Earth’s supply of water is very important to its ability to sustain life, but where did that water come from? Did they exist when Earth formed or were they delivered later by meteorites or comets from outer space?
The source of Earth’s water has long been the subject of debate and scientists at Lawrence Livermore National Laboratory (LLNL) think they have the answer — and they found it by looking at moon rocks.
Since the Earth-Moon system was formed together from the influence of two large bodies very early on History of the Solar SystemTheir history is closely related. And since the Moon lacks plate tectonics and atmospheric conditions, processes that tend to erase or obscure evidence on Earth, the Moon is actually a great place to look for clues to Earth’s water history.
Although nearly 70 percent of the Earth’s surface is covered in water, the planet in general is a relatively dry place compared to many other bodies in the solar system. The moon is drier. The conventional wisdom was that the lack of volatile species (such as water) on Earth – especially the Moon – was due to such a violent effect that the volatile elements were depleted.
But by looking at the isotopic composition of the lunar rocks, the team found that the objects involved in the impact that shaped the Earth-Moon system had very low levels of volatile elements before, rather than because of, the collision. Specifically, the team used the relative amount of the volatile and radioactive isotope rubidium-87 (87Rb), which is calculated from its daughter isotope strontium-87 (87Sr), to determine the Rb budget in the Earth-Moon system when it was formed. The team found it because 87Sr, a proxy for the moon’s fluctuating long-term budget, was very low, and the objects that collided must have been dry at first, and not much could have been added since.
“Earth was either born with the water we had, or we were struck by something that was essentially pure H2Oh with not much in it. This work eliminates meteorites or asteroids as potential sources of water on Earth and points strongly toward the “born with it” option, said cosmic chemist Greg Brenica, co-author of the paper.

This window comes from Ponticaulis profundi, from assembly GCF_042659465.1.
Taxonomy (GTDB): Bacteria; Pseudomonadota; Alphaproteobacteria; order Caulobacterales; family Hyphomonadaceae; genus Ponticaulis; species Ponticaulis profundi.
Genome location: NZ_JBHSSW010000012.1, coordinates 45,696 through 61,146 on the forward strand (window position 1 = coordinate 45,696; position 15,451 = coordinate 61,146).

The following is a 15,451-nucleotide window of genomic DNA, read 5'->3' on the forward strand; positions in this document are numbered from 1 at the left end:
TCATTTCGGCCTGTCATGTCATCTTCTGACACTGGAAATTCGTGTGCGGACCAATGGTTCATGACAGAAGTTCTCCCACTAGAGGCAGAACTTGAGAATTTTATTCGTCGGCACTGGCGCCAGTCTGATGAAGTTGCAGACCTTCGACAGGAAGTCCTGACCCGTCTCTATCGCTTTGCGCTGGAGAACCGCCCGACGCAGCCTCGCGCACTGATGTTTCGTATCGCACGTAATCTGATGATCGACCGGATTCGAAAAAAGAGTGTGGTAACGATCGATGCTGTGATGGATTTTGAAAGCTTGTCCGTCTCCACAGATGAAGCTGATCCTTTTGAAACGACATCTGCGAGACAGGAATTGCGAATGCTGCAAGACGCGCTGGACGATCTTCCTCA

In addition to significantly narrowing the potential source of Earth’s water, this work additionally reveals that the large objects that collide must have come from the inner Solar System, and the event could not have occurred 4.45 billion years ago, which greatly reduces the formation. Moon window.
According to Lars Burg, the study’s lead author: “There were only a few types of material that could combine to form Earth and the Moon, and it wasn’t strange – it’s likely that both were just large bodies that formed roughly in the same region that just happened to smash into each other after more than one year. A little 100 million years after the formation of the solar system…but we are fortunate that they did just that.”
Reference: “The Origin of the Volatile Elements in the Earth-Moon System” by Lars E. Burg, Gregory A. Bernica, and Thomas S. Kroyer, Feb. 14, 2022 Available here. Proceedings of the National Academy of Sciences.
The search appears in Proceedings of the National Academy of Sciences. LLNL scientist Thomas Kruijer also contributed to the research. The work was funded by NASA and a laboratory-oriented research and development programme.
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